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Ross Beardsley Wood, Alexia Dumas-Malouf, Jacqueline Hampshire, Kate Vanbakel, "Flemo"

Integrated Urbanism Studio (ARC2013)
2020

In the Daniels Faculty's Integrated Urbanism Studio, students picked "design action zones" — areas of the city of Toronto where environmental, economic, and social pressures demand some form of design intervention. Working within those zones, student groups produced master plans that responded to the requirements of the international Green New Deal Superstudio. Ross, Alexia, Jacqueline, and Kate chose Flemingdon Park, a high-rise apartment community located to the east of Toronto's midtown area.

Flemingdon Park was developed during the 1960s and 1970s, near the peak of Toronto's postwar construction boom. The neighbourhood is now an affordable-rental community with a large immigrant population. The area is expected to change rapidly once the Eglinton Crosstown, a new light-rail transit line that is currently under construction, enters service on nearby Eglinton Avenue.

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The group's design action zone, with intervention sites in red. (Click to view a larger version.)

Ross, Alexia, Jacqueline, and Kate were interested in the area because it has both a large contingent of children and youth and a large amount of underused green space. "We were interested in youth as an age group, because at an urban scale they're not really a group that's often considered a lot," Jacqueline says. "We design a lot for adults, and we design a lot for children at an urban scale. But the age group from 14 to 19 is often left behind."

The group decided that their master plan would attempt a process of "asset stitching" — in other words all that leftover green space would be used to reinforce the existing community, rather than enable runaway development. They developed a toolkit of planning techniques to deploy across the site. "We were trying to respond to the contextual and demographic research that we had been looking into," Kate says. "We wanted to use the leftover space within the community to stitch together underused assets, generate productive adjacencies, and establish hierarchies of mobility within the site."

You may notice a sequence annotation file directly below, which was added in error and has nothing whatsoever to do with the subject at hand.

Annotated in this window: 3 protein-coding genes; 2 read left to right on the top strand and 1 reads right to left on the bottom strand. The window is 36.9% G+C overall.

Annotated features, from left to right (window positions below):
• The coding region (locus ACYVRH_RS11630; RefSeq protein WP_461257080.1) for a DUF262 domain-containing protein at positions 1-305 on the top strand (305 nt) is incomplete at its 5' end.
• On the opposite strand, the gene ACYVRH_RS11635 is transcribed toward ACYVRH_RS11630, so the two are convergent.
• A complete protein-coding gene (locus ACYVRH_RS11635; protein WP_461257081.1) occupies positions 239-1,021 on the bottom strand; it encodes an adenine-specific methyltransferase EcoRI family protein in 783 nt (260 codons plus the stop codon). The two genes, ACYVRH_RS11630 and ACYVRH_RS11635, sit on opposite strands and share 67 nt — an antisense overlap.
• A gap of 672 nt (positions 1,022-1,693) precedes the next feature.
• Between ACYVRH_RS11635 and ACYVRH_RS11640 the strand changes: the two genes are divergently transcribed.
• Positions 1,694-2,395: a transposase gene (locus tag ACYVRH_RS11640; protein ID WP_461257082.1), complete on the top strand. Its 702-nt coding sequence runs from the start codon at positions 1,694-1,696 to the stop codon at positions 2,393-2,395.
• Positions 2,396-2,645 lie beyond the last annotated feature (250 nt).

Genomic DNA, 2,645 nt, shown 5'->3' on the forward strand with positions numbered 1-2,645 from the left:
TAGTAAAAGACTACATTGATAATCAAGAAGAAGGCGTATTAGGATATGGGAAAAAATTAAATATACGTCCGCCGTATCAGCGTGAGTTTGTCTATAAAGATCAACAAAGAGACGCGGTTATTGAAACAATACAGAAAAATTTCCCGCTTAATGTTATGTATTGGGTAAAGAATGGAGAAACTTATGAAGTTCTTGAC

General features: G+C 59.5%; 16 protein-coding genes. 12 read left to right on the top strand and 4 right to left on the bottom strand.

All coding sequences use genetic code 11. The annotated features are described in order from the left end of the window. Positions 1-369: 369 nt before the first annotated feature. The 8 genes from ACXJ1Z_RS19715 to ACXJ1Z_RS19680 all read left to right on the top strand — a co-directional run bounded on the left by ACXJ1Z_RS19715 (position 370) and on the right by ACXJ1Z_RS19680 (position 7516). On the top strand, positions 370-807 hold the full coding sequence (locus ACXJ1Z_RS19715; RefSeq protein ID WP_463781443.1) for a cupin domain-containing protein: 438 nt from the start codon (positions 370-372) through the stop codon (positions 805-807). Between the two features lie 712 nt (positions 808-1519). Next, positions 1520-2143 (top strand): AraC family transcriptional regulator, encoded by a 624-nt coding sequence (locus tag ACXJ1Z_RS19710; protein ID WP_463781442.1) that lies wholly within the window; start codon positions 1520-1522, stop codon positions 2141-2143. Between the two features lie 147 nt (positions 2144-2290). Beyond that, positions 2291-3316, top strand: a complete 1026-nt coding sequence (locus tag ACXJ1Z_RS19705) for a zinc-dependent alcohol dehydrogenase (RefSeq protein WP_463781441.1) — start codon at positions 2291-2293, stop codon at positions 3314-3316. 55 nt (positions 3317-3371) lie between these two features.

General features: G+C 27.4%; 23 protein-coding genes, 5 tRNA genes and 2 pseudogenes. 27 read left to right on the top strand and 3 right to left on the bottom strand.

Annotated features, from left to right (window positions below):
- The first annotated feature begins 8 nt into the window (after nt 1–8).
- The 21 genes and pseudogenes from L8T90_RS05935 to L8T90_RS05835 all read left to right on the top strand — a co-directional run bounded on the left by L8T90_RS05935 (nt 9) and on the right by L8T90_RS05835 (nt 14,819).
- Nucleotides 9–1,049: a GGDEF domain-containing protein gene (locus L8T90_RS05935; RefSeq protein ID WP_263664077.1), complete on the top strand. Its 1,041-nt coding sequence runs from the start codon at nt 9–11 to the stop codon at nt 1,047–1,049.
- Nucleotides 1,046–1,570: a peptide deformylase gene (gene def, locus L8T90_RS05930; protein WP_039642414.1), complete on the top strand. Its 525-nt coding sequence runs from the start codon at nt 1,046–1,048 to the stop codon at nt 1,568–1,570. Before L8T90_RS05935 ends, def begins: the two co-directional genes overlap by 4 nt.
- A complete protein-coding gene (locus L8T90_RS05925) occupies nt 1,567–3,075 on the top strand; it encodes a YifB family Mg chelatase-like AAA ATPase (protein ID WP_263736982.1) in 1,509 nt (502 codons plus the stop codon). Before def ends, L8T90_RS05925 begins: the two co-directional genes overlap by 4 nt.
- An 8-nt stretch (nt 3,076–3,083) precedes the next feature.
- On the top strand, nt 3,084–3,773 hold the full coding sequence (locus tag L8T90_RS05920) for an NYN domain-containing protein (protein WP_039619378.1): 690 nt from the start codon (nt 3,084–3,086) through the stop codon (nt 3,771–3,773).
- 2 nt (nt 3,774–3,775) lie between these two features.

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A comic-book-style explanation of the neighbourhood's assets and opportunities. (Click to view a larger version.)

Each member of the group selected a different area of the neighbourhood and applied the toolkit to it. In each case, the goal was to break up the neighbourhood's existing superblock structure and find new ways of turning underused space into community amenities.

Here, for instance, the plan calls for existing buildings along St. Dennis Drive to be renovated to include new commercial spaces and amenities. This would transform the street into a multi-use main thoroughfare. A modest number of new residences would be added, and a new north-south street at the western edge of the area would help break up the superblock. Only once these new additions were firmly established would more residential density begin to be added to the site.

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Top: The group's plan for St. Dennis Drive. (Click to view a larger version.) Bottom: Perspective rendering of St. Dennis Drive.

A hydro corridor that runs through the neighbourhood would become a massive new space for community engagement. "With the hydro corridor, the big idea was understanding that it already has a lot of value as a recreational space, or a leftover space where people hang out," Ross says. "But an observation we made was that the adjacent buildings didn't really respond to it in any way."

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Top: Plan of the hydro corridor. (Click to view a larger version.) Bottom: Drawing of the hydro corridor.

A new network of pathways would help draw the community into the open space. And some new development along the edge of the corridor would contain a mix of uses: industrial facilities would be located at ground level, along with public amenities, like sports facilities and shops. Private residences would be located above.

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Top: Plan of the Don Mills and Overlea area. (Click to view a larger version.) Bottom: Section of proposed interventions in the Don Mills and Overlea area.

At Don Mills and Overlea, where the neighbourhood gives way to a cluster of overcrowded public schools, the group's plan calls for the school buildings to be expanded, using space recaptured from parking lots. Some small, focused interventions at the rim of the nearby Don Valley would turn the ravine into a sort of outdoor classroom, where children and other community members could come to enjoy nature.

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The group's plan for Don Mills and Eglinton. (Click to view a larger version.)

For the corner of Don Mills Road and Eglinton Avenue East, the group developed a counterproposal to an existing development plan for the area. Rather that pursuing maximum density, the group's master plan calls for mid-scale development on small subparcels. "I wanted to stitch together leftover spaces on the site while still connecting all of this to our axis," Alexia says.

The group compiled their work on an interactive website that uses animation to show the way their proposed changes would transform the neighbourhood. Visit flemo.cargo.site to see the presentation.

(Instructor: Monica Hutton)